24 Nov 2015

CNN Is Being Pressured Not To Air A Doc About Campus Rape Featuring Bucs QB Jameis Winston

Why Is This Important?

Because campus rape is a huge problem that absolutely needs to be addressed.


Long Story Short

Tampa Bay Buccaneers QB Jameis Winston is threatening to sue CNN if it airs a documentary tonight that highlights rape on college campuses.


Long Story

Jameis Winston may be having a standout rookie campaign in the NFL, but the controversy that has surrounded him since his college days isn’t something that can be swept off the field so easily.

Back when Winston was at Florida State University, the Heisman Trophy winner was accused of rape by Erica Kinsman. Winston wasn’t charged in the investigation, but the police work has been slammed for going too easy on the football star. Since then, Kinsman and Winston have been back and forth in court; Kinsman filed a civil suit for $15,000 in damages and Winston countersued for defamation



Meanwhile, a documentary shown at The Sundance Film Festival earlier this year about rape on campus called The Hunting Ground features the Kinsman-Winston case. Winston has dismissed the movie, with his attorney saying it "manipulates, misstates or simply omits facts to present a false narrative." But as of this moment, CNN still plans to air it tonight at 8 p.m. Eastern. If the network ends up showing the documentary in houses across the country, several hours after Winston suits up against the Eagles to boot, Winston’s lawyer says he’ll sue.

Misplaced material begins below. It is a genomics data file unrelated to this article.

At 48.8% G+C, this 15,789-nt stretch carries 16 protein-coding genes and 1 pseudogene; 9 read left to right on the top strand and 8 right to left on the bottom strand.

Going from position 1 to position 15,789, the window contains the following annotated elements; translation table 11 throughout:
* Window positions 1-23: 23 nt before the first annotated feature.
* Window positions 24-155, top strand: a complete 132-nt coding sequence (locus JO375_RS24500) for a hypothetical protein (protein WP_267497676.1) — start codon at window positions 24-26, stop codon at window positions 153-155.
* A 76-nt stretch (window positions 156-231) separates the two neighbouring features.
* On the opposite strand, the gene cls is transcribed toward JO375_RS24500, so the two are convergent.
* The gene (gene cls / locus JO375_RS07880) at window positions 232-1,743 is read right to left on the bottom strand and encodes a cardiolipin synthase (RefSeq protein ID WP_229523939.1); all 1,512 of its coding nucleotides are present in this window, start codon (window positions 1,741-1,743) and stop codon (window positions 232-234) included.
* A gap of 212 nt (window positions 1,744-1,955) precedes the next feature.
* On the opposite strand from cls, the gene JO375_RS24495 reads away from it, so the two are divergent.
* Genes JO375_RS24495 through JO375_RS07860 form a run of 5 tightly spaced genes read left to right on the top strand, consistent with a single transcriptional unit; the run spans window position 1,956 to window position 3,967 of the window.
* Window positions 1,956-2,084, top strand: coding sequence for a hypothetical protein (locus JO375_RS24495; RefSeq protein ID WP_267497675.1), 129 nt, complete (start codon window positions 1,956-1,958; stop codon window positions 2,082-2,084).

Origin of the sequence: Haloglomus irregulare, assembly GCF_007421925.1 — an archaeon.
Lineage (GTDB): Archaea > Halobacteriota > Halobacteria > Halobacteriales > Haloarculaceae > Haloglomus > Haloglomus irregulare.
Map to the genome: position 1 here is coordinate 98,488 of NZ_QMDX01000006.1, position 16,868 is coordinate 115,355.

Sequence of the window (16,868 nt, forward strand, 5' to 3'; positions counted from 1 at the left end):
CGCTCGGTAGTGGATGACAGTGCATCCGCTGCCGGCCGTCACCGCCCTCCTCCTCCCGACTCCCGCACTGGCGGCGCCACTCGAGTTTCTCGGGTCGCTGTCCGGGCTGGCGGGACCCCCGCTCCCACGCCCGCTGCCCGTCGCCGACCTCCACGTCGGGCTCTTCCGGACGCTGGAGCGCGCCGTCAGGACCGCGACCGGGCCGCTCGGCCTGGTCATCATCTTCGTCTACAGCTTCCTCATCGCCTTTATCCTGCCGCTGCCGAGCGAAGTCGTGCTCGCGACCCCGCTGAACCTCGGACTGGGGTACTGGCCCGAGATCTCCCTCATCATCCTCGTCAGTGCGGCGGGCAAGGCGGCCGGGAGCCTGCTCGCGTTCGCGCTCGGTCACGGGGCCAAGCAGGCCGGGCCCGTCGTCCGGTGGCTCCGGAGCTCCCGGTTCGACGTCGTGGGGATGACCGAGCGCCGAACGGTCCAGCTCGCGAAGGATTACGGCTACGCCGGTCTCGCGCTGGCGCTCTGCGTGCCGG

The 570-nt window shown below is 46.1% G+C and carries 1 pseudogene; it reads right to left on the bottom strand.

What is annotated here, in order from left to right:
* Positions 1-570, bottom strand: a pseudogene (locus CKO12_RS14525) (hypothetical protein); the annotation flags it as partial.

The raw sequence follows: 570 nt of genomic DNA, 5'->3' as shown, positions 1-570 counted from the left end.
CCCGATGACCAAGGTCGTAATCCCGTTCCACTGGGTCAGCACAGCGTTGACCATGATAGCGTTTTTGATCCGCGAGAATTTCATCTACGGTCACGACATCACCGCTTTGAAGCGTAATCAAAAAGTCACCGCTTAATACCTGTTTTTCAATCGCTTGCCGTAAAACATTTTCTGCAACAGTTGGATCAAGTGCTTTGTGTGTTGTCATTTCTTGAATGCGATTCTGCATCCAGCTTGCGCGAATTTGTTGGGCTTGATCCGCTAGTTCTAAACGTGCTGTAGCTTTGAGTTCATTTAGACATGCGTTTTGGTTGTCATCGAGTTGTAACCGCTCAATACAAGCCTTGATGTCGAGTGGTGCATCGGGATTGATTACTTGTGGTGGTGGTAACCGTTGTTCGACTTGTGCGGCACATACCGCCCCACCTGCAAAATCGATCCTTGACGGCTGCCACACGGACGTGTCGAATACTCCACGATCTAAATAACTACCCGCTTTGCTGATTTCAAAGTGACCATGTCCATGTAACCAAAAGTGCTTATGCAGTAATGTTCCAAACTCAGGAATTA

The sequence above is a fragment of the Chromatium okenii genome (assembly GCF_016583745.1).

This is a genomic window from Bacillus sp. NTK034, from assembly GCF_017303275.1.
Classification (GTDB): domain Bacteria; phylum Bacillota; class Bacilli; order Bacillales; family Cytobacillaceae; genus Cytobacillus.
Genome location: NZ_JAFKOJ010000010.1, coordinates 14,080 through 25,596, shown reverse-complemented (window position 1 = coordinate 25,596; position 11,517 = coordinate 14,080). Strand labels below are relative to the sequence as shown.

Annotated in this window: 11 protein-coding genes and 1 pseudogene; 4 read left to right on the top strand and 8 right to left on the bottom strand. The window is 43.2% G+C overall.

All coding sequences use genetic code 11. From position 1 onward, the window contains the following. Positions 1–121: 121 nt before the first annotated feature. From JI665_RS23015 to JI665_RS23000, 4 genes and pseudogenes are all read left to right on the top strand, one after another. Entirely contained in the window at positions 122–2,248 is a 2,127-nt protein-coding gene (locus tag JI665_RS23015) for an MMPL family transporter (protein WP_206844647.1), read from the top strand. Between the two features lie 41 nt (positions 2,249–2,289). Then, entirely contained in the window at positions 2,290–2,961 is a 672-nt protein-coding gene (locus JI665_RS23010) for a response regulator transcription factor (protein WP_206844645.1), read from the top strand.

"We are writing to formally caution CNN that the portions of the film 'The Hunting Ground' pertaining to Mr. Winston are false and defamatory to Mr. Winston," states a letter to CNN's Jeff Zucker, obtained by The Hollywood Reporter who had the scoop. "We urge CNN to reconsider the reckless decision to proceed with the broadcast of this deeply-flawed documentary in the face of the overwhelming evidence the film's producers consciously and intentionally failed to adhere to any accepted journalistic standards."

As for the filmmakers, Kirby Dick and Amy Zeiring, they stand by Kinsman, and their film. 

"When documentaries bring to light uncomfortable truths about powerful people and institutions, it's not unusual for them to wage aggressive campaigns to silence their critics," the filmmakers wrote in a statement seen on The Hollywood Reporter. "That's what we're seeing now. We invite viewers to watch the documentary and draw their own conclusions." 

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